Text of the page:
YOU ONLY LIVE TWICE, the 5th shot fired from the James Bond arsenal of thrillers, succeeds as splashy, silly, eye-candy entertainment even as it marks the decided downturn of the series. Time and tide worked against it in a number of ways, so it’s not really surprising that 007 fans, while enjoying it, felt a bit of deflation after all the buildup.
The first four took the world by storm in progressively wowza fashion, bim-bam-badda boom, but by the time that quartet wrapped with a splash in Thunderball, our dauntless hero had a double-bind to unsnarl. First was a bleak ‘adult’ backlash of ‘serious’ spy films tut-tutting their way into everyone’s fun (The Spy Who Came In From The Cold and dour cadre), and next, even more effectively damaging to the fantasy-wish of JB, was an attache-case full of spoofs from the likes of Our Man Flint and The Silencers , with numerous weekly TV upstarts (The Man From U.N.C.L.E., The Avengers, Honey West, I Spy, The Wild Wild West ). This delayed installment came out in 1967, two years elapsing since the fourth, with those competing attention stealers hacking away nonstop.
Plus, by-now-superstar Sean Connery, a serious actor, was more than ready to move on from the character dimension restrictions of Bond and was vocal about it to boot. What to do? Notch up the production costs ($10,300,000 was a lot of bread, twice the Thunderball payload), head to Japan for fresh exotica and try to top the wild climaxes (don’t we all?) from before with a king-sized battle—inside a dormant (for a while, anyway) volcano. Go for broke.
Throwing Ian Fleming’s boring 12th Bond novel out the window, the screenplay, by no less a tale-spinner Roald Dahl, was fairly amusing but so fanciful and silly, with its preposterous spaceship-capturing plot (SPECTRE pitting the US and USSR against each other by seizing their manned rockets right out of orbit) that it basically turned it all into a joke. Dahl, not familiar with or invested in the whole 007 craze, got lazy and just reworked formula. There are some good action scenes, naturally, though they’re over-the-top next to the acceptably believable bouts in the first four. Kick back and laugh.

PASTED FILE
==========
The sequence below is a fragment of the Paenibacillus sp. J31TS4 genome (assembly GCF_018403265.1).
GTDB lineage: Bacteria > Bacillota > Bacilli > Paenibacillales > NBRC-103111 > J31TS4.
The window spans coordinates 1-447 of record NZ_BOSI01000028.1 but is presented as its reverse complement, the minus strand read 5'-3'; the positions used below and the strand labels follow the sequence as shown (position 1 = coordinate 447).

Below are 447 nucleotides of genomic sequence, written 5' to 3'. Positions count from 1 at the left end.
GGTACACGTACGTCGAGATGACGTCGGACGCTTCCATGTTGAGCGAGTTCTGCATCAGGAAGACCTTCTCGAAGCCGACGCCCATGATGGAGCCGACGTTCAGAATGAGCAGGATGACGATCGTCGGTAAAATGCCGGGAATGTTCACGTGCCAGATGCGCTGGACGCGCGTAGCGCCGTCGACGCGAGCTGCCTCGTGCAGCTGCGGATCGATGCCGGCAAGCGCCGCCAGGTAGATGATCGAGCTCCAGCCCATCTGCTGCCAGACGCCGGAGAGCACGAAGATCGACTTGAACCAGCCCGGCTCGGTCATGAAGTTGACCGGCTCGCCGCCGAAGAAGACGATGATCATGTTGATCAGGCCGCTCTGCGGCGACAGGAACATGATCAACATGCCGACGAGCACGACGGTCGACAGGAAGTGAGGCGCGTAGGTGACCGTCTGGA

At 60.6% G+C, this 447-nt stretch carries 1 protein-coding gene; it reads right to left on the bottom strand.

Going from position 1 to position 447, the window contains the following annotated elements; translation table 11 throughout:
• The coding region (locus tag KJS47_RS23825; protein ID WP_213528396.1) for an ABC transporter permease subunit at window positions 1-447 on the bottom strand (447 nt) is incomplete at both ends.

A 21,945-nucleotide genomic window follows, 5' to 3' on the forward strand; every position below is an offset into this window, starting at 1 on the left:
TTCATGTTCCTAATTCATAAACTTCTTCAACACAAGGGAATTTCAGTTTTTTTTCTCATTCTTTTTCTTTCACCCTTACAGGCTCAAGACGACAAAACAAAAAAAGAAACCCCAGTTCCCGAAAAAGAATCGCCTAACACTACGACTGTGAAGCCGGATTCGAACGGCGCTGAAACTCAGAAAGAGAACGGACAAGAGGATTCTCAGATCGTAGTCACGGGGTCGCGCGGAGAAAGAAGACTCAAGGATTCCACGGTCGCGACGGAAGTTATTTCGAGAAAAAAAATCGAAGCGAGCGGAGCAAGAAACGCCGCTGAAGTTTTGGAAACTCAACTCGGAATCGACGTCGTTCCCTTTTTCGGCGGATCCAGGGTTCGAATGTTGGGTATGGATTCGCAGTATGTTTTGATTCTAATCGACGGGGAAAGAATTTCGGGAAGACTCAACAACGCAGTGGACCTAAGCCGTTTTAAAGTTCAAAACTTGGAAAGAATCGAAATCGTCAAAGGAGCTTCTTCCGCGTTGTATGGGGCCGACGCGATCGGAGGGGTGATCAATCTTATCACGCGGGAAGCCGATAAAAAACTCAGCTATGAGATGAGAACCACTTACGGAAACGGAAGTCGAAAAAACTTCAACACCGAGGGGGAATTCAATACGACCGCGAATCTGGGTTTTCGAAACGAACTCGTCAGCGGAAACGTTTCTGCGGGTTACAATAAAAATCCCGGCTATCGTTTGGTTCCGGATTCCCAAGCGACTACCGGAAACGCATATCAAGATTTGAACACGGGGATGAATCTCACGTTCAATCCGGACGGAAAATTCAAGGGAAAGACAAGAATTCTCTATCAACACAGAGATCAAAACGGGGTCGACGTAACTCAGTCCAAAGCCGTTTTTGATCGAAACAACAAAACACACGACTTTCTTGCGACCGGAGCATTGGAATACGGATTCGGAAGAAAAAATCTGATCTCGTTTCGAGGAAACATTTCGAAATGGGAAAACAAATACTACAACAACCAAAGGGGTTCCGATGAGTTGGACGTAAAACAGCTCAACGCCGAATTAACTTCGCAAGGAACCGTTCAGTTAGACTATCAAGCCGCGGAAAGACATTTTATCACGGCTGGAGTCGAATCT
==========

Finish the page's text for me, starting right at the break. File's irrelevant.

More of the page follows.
Bondsan is less important than the lavish production design, and the movie (apart from mediocre outer-space effects–really goofy viewed today) is a knockout to look at, with expansive views of Japanese locations. The title sequence, with dazzling lava and volcanic fireworks is one of the best in the series, and John Barry’s main theme is beautiful, with a lush and enticing romantic title song by the then white-hot-sexy Nancy Sinatra (I don’t think she ever sounded better than on this number).
Donald Pleasence is malevolent as the redoubtable ‘Ernst Stavro Blofeld’, wicked German bombshell Karin Dor is a good ‘bad Bond girl’ (as in “just-tie-me-up,lady-and-do-whatever”), Charles Gray has a brief but quite funny bit using that deliciously velvet-sneer of a voice. Welcoming Bondmates Akiko Wakabayashi and Mie Hama* are alluring, while legendary Japanese institution Tetsuro Tamba plays ‘Tiger Tanaka’.
The massive wipe-out battle royale in the volcano, with swarming ninjas and demolishion galore on Ken Adam’s impressive big-scale set is a hoot. With Teru Shimada, Tsai Chin, Bernard Lee, Lois Maxwell, Desmond Llewellyn, Burt Kwouk, Alexander Knox, Ronald Rich and a pondful of hungry piranha.
The 7th most popular film in the US in 1967, it swept $111,000,000 worldwide. Adjusted for inflation it ranks fifth most lucrative in the series. It’s been estimated that 93,000,000 people paid to see it back when LBJ was President. 117 minutes, directed by Lewis Gilbert.
- * Miss Hama, distraught when producers Broccoli & Saltzman threatened to fire her unless she hurried up with learning English, solemnly told them that her shame would be such that she would commit hara-kiri. She switched roles with Miss Wakabayashi, who had less dialogue, thus averting tragedy, and a national scandal, as both lovely actresses were extremely popular in their home country. They had each decorated kiddie favorite King Kong Vs. Godzilla, so a dishonored Mie’s demise would have rocked several worlds.